McConnell Backs Trump Decision Not to Concede Election
WASHINGTON – Speaking out on the presidential election for the first time since the race was called in Democrat Joe Biden’s favor, Senate Majority Leader Mitch McConnell, R-Ky., said President Donald Trump is “100% within his rights” to challenge the outcome.
In remarks delivered on the floor of the Senate chamber, McConnell said it’s only appropriate that Trump “look into allegations of irregularities and weigh his legal options.”
“Let’s not have any lectures about how the president should immediately, cheerfully accept preliminary election results from the same characters who just spent four years refusing to accept the validity of the last election,” the majority leader said.
Ignoring calls from Democrats to refute Trump’s false claims that the election was stolen from him, McConnell said “this process will reach its resolution.”
“Our system will resolve any recounts or litigation,” he continued. “In January, the winner of this election will place his hand on a Bible, just like it’s happened every four years since 1793.
“What we know for sure is that the outcome is guaranteed to delight tens of millions of Americans and disappoint tens of millions of Americans,” McConnell said. “But we also know that we will wake up on January 21, still blessed to live in the greatest nation the world has ever seen.
“And in no small part that is because we respect the rule of law, we trust our institutions, and neither of those things is outweighed by pronouncements from partisans or the press,” he said.
Following him on the floor, Sen. Chuck Schumer, D.-N.Y., the Democratic leader, was adamant.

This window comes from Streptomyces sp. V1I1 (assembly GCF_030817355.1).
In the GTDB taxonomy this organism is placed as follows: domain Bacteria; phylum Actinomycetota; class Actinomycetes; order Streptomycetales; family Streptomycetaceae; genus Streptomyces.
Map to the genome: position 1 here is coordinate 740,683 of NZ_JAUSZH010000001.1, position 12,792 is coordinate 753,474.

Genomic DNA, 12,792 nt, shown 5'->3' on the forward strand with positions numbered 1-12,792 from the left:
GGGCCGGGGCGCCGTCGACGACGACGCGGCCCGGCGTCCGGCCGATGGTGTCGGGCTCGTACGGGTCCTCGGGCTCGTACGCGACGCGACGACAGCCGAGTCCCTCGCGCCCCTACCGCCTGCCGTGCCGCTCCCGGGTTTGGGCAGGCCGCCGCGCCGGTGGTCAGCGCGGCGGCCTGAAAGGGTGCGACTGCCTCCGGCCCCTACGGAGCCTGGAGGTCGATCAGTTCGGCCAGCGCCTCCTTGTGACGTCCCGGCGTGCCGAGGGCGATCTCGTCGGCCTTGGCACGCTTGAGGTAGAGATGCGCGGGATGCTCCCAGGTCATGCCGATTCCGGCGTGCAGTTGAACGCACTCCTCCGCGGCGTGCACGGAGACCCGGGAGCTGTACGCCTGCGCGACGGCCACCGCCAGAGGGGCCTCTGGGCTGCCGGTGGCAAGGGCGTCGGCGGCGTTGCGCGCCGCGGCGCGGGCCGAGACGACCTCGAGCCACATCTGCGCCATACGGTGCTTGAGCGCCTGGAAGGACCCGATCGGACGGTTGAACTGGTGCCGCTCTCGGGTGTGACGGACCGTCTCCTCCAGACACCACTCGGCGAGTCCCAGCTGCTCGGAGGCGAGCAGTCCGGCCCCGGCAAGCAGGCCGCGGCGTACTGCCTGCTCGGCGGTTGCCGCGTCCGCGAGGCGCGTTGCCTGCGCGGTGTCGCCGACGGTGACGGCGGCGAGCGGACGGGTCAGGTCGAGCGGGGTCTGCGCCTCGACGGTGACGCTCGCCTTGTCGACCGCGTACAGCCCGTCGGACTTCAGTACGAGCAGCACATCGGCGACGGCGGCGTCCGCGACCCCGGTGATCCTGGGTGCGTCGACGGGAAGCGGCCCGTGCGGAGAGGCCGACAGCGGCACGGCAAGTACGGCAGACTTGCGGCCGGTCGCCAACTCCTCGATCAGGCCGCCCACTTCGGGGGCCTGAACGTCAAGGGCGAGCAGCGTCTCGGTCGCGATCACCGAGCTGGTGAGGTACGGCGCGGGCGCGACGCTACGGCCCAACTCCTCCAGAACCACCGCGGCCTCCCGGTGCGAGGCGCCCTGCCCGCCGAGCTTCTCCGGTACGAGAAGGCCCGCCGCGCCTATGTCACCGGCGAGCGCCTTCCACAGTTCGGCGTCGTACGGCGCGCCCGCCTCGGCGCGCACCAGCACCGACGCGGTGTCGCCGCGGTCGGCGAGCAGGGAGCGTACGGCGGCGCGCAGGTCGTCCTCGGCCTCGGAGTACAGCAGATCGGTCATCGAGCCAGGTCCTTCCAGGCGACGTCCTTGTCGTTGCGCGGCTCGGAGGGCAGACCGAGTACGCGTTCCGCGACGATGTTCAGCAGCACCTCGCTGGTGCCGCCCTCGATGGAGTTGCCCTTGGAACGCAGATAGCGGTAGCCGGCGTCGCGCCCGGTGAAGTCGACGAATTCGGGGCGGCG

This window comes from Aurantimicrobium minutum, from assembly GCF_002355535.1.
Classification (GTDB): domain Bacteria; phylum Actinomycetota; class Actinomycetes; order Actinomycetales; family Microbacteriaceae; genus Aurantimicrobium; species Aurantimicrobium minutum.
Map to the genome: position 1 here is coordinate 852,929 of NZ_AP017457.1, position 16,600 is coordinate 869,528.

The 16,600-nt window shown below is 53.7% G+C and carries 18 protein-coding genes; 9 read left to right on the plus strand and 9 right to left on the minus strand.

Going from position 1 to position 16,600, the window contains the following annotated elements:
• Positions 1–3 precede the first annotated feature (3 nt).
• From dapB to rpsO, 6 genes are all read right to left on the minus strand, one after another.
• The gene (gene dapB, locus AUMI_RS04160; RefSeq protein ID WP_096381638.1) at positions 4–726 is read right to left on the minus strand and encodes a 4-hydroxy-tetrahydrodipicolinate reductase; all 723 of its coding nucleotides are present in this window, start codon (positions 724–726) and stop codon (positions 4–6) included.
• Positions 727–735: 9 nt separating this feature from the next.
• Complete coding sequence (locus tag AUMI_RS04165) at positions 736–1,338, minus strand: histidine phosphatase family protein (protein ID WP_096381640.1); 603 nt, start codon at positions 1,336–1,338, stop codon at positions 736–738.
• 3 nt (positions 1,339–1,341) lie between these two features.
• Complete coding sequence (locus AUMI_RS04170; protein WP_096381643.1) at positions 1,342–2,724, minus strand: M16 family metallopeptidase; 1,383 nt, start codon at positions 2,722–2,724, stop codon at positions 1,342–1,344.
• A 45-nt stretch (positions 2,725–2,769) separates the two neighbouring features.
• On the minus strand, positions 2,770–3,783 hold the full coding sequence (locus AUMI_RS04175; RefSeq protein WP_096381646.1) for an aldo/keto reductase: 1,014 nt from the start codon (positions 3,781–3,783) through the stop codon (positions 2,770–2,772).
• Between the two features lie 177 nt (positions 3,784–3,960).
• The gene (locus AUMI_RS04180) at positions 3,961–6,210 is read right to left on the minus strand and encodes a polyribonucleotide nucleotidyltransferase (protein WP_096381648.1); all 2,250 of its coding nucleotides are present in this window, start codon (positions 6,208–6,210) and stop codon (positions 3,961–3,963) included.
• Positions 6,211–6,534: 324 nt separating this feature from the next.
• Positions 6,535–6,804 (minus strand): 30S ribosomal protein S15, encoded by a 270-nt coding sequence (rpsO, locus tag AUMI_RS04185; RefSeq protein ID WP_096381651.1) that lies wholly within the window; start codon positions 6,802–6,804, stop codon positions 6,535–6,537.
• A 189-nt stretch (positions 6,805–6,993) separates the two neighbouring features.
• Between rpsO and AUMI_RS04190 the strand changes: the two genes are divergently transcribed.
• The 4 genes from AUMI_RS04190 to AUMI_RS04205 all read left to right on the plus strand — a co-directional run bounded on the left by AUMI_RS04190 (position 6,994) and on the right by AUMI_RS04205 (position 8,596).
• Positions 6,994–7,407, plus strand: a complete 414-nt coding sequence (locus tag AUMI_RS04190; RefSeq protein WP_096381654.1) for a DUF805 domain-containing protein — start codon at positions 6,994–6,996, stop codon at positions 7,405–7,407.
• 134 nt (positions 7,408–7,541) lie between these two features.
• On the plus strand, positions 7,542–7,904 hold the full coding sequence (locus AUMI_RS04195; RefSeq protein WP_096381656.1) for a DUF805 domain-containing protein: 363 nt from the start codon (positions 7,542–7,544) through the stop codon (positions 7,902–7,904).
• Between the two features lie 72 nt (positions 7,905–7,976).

“Joe Biden won this election fair and square. The margins of his victory are growing by the day. And former President George W. Bush, commendably, acknowledged that fact when he congratulated President-elect Biden and Vice President-elect Harris on their victory,” he said.
Schumer called on all Republican leaders in Congress to “follow his lead and do the right thing.”
“Republican leaders must unequivocally condemn the President’s rhetoric and work to ensure the peaceful transfer of power on January 20th,” he said. “I have been heartened to see a few of my Republican colleagues— it’s three, I believe—congratulate the winning ticket, but too many, including the Republican leader, have been silent or sympathetic to the president’s fantasies.”
The three Republicans Schumer made reference to were Sens. Mitt Romney of Utah, Lisa Murkowski of Alaska and Ben Sasse of Nebraska, all of whom have publicly congratulated Biden on his victory.
Schumer went on to assail certain non-partisan members of the current administration, who he said have refused to move forward with the formal process for an incoming administration.
“According to the Washington Post, the administrator of the General Services Administration has declined to sign a letter allowing President-elect Joe Biden’s transition team to formally begin its work,” he complained.
“It does not matter whether the president is happy about the results of the election. The peaceful transfer of power is a hallmark—the bedrock—of our democracy and it must proceed unimpeded. The GSA Administrator should sign the paperwork immediately in order to allow the important work of the presidential transition to proceed,” Schumer said.
“America remains in the middle of a worsening health and economic crises and there is no excuse, none, for the outgoing administration to impede the new administration’s preparations to deal with these urgent challenges,” he added.
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